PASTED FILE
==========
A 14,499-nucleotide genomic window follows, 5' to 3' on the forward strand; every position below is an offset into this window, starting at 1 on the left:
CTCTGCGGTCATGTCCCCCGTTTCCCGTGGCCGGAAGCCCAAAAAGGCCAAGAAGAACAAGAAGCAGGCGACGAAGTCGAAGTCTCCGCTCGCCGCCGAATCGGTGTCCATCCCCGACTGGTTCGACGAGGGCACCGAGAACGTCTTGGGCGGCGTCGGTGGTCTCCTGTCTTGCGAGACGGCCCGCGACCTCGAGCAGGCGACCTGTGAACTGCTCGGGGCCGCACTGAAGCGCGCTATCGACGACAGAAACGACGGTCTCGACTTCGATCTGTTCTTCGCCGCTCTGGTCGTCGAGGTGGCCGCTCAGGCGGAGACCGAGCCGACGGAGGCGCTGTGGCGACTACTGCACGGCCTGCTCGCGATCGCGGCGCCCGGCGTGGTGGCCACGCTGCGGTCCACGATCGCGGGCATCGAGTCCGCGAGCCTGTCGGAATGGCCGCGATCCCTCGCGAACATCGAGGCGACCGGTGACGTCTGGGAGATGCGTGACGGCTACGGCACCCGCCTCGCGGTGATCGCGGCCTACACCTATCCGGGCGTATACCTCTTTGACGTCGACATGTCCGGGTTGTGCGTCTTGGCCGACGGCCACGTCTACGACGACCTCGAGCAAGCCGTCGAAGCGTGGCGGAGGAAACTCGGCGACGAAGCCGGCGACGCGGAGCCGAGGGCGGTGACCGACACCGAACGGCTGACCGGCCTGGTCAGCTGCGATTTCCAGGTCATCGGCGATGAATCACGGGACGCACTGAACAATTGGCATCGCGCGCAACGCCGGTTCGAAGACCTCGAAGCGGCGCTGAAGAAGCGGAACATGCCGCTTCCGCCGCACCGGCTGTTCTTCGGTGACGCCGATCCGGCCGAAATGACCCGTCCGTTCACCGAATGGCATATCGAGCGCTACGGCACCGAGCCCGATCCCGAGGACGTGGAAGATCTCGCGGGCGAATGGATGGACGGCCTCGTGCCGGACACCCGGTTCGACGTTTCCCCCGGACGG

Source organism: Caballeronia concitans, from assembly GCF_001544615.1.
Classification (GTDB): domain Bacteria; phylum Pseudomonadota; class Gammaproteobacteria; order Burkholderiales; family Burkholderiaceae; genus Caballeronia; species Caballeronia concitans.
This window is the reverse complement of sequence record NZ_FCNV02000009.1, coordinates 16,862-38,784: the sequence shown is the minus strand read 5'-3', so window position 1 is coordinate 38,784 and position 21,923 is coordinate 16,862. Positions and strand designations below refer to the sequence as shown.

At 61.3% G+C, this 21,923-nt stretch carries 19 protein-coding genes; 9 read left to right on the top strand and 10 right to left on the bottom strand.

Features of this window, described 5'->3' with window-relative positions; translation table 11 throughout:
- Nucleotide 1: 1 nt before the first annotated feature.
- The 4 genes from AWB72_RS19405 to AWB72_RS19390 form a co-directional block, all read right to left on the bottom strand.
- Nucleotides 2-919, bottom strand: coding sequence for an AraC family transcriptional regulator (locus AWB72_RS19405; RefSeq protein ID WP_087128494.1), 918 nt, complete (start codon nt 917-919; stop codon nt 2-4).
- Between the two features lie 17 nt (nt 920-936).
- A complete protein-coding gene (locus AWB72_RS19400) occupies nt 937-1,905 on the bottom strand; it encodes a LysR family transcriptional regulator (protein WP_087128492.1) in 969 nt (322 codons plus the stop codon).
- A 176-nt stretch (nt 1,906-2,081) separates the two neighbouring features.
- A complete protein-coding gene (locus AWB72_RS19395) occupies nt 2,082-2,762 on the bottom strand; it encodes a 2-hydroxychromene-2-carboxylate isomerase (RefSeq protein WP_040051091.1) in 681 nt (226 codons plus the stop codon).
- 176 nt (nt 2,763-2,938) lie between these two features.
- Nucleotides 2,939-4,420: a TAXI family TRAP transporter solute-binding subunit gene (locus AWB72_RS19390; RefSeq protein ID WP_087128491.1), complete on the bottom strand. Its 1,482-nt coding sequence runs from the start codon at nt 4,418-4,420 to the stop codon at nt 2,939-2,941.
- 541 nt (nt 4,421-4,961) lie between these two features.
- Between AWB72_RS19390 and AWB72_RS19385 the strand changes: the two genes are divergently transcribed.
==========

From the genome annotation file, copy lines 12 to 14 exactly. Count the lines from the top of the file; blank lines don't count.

- A complete protein-coding gene (locus AWB72_RS19400) occupies nt 937-1,905 on the bottom strand; it encodes a LysR family transcriptional regulator (protein WP_087128492.1) in 969 nt (322 codons plus the stop codon).
- A 176-nt stretch (nt 1,906-2,081) separates the two neighbouring features.
- A complete protein-coding gene (locus AWB72_RS19395) occupies nt 2,082-2,762 on the bottom strand; it encodes a 2-hydroxychromene-2-carboxylate isomerase (RefSeq protein WP_040051091.1) in 681 nt (226 codons plus the stop codon).